Mood and Anxiety Disorders Rounds
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Review of Novel Antipsychotics Used in Mood Disorders: An In-class Examination
By Carl Chiniara, MD, and Serge Beaulieu, MD, PhD, FRCPC
Antipsychotics are widely used in the treatment of various psychiatric conditions such as schizophrenia and other psychotic disorders, major depressive disorder, bipolar I and II disorders, severe dementia with psychosis or inappropriate behaviours, irritability in autistic disorders, acute agitation, delirium, treatment-resistant obsessive-compulsive disorder,
treatment-resistant posttraumatic stress disorder, tic disorders, trichotillomania, and other off-label uses.



Assessment and Treatment of Cognitive Deficits in Adults with Mood Disorders: Restoring Function
By Vina M. Goghari, PhD, RPsych, and Glenda M. MacQueen, MD, PhD, FRCPC
Major depressive disorder (MDD) and bipolar disorder (BD) are among the 10 most debilitating mental or physical illnesses in terms of number of healthy years lost to illness. These disorders have a major economic impact through both health costs and loss of work productivity.



Anxiety Disorders in the DSM-5:
New Rules on Diagnosis and Treatment

By Cara Katz, BSc, Murray B. Stein, MD, FRCPC, and Jitender Sareen, MD, FRCPC
Anxiety disorders are among the most common mental disorders, with a lifetime prevalence of 16%–29%. In addition to provoking substantial disability, anxiety disorders are highly comorbid with other mental and physical disorders, thus complicating the treatment of both types of disorders.



CANMAT 2013 Update of Guidelines for the
Management of Patients with Bipolar Disorder

By Sagar V. Parikh, MD, FRCPC, and Benjamin Goldstein, MD, PhD, FRCPC
Bipolar disorder (BD) is among the most challenging conditions for clinicians to treat, a challenge that CANMAT has attempted to address through publication of treatment guidelines for BD in 1997, 2005, 2007, 2009, and now with a 2013 update.



The Canadian Biomarker Integration Network for Depression (CAN-BIND): Looking Deeper into Major Depressive Disorder
By Susan Rotzinger, PhD, and Sidney Kennedy, MD, FRCPC,
on behalf of the CAN-BIND Team
The increasing prevalence of depressive disorders and the limited efficacy and escalating costs associated with current treatments led a group of physicians at the University of Toronto to create CAN-BIND.



Clinically Significant Drug Interactions in Mood Disorders: Maximizing Benefit, Minimizing Risk
By Marie-Josée Filteau, MD, FRCPC, and Jacinthe Leblanc, BPharm, DPH
Most patients suffering from unipolar and bipolar mood disorders and anxiety disorders require multimodal treatments, including pharmacotherapy, psychotherapy, and long-term lifestyle changes. The therapeutic objective of any major unipolar depression treatment is the functional recovery of an asymptomatic patient.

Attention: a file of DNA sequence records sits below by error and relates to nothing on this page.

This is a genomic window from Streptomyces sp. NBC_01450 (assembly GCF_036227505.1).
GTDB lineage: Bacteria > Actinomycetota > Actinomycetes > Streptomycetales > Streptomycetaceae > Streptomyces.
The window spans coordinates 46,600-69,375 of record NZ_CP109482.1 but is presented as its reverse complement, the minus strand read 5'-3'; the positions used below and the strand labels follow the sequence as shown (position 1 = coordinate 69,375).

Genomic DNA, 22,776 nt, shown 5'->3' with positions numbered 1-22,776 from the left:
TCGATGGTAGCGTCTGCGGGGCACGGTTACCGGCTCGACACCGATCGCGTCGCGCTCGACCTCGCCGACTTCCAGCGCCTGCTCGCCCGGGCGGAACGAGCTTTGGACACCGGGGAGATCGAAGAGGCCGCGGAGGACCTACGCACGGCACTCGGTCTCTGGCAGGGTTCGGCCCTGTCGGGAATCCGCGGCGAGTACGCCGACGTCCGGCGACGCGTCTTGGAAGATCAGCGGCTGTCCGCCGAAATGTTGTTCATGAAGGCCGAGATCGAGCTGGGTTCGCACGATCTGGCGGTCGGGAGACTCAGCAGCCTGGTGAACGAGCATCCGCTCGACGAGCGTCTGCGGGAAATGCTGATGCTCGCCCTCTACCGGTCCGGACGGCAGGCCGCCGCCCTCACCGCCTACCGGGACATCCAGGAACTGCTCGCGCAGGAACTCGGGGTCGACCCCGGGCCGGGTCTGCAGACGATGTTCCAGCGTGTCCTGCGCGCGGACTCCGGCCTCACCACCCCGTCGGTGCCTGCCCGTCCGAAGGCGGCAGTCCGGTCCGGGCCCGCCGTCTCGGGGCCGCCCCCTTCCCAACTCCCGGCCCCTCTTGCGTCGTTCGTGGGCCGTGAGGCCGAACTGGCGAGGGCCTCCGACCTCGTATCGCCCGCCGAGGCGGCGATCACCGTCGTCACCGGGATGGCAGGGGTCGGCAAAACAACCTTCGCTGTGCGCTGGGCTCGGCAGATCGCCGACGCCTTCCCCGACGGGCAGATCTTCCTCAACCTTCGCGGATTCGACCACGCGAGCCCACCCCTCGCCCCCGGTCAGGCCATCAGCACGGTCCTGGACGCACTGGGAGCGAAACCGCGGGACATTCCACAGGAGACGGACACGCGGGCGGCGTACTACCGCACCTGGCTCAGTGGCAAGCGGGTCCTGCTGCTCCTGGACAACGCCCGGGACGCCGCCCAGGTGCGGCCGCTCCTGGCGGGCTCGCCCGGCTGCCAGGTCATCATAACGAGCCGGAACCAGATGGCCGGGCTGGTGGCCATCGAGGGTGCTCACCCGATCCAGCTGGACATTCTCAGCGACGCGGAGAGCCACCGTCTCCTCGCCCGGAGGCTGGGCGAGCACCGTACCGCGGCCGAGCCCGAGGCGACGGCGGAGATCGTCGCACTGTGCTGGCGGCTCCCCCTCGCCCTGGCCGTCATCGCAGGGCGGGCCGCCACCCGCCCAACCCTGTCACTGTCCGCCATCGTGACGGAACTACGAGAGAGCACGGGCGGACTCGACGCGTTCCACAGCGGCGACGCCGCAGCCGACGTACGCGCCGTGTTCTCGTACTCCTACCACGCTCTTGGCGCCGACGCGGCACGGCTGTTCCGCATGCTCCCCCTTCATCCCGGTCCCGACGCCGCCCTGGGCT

Post-traumatic Stress Disorder: Guiding
Management with Careful Assessment
of Comorbid Mental and Physical Illness

By J. Don Richardson, MD, FRCPC, Diane McIntosh, MD, FRCPC, Murray B. Stein, MD, FRCPC, and Jitender Sareen, MD, FRCPC
Post-traumatic stress disorder (PTSD) is a common and serious psychiatric condition in the civilian and veteran population. The lifetime prevalence of PTSD in the Canadian general population is 9.2%, which, surprisingly, is not significantly different from the 7.2% lifetime prevalence rate within the Canadian Regular Forces.



Gambling Problems and Mood Disorders:
Increasing the Odds of Successful Management

By Brenda Welsh, HBHSc, BScN, and Sidney H. Kennedy, MD, FRCPC
Gambling is defined as offering up money or a substance of value in a game of chance for a return that is uncertain. According to Statistics Canada, 73% of Canadians reported having gambled in at least one form in 2006.



Guidelines for the Safety Monitoring of Patients With Bipolar Disorder
Valerie Taylor, MD, PhD, FRCPC, and Ayal Schaffer, MD, FRCPC
All patients undergoing treatment for bipolar disorder (BD) require some form of medical safety monitoring. The type and frequency of monitoring depends not only on the specific medication prescribed, but also on the specific patient profile and treatment setting.



A Neurobiological Rationale for Exercise in the Treatment of Bipolar Disorder
By Mohammad T. Alsuwaidan, MD, and Roger S. McIntyre, MD, FRCPC
Exercise is known to have beneficial psychological, immunomodulatory, metabolic, and cellular effects. This issue of Mood and Anxiety Disorders Rounds discusses the rationale for physical exercise as a treatment for bipolar disorder (BD) and part of a multimodal chronic disease management approach.



CANMAT Clinical Guidelines for the Management of Major Depressive Disorder in Adults: A Summary of
Pharmacotherapy Recommendations

George Hadjipavlou, MD, FRCPC, and Raymond W. Lam, MD, FRCPC
In 2009, the Canadian Network for Mood and Anxiety Treatments (CANMAT) published a major update of the 2001 evidence-based clinical guidelines for the management of depressive disorders in adults that were originally produced in collaboration with the
Canadian Psychiatric Association. This issue of Mood and Anxiety Disorders Rounds summarizes the pharmacotherapy section3 of these guidelines that address major depressive disorder (MDD).



CANMAT and the ISBD Collaborative 2009
Update of Guidelines for the Management
of Patients with Bipolar Disorder: A Review

By David J. Bond, MD, FRCPC and Lakshmi N. Yatham, MBBS, FRCPC
Combined, bipolar disorder I (BDI) and bipolar disorder II (BDII) affect 2.1% of the population, or over 700,000 Canadians. When softer forms of BD, referred to as bipolar disorder not otherwise specified (BDNOS) or “bipolar spectrum disorders,” are included, the lifetime prevalence may be as high as 4.5%. Excellence in the management of BD is thus a core competency for all psychiatrists.

Total: 12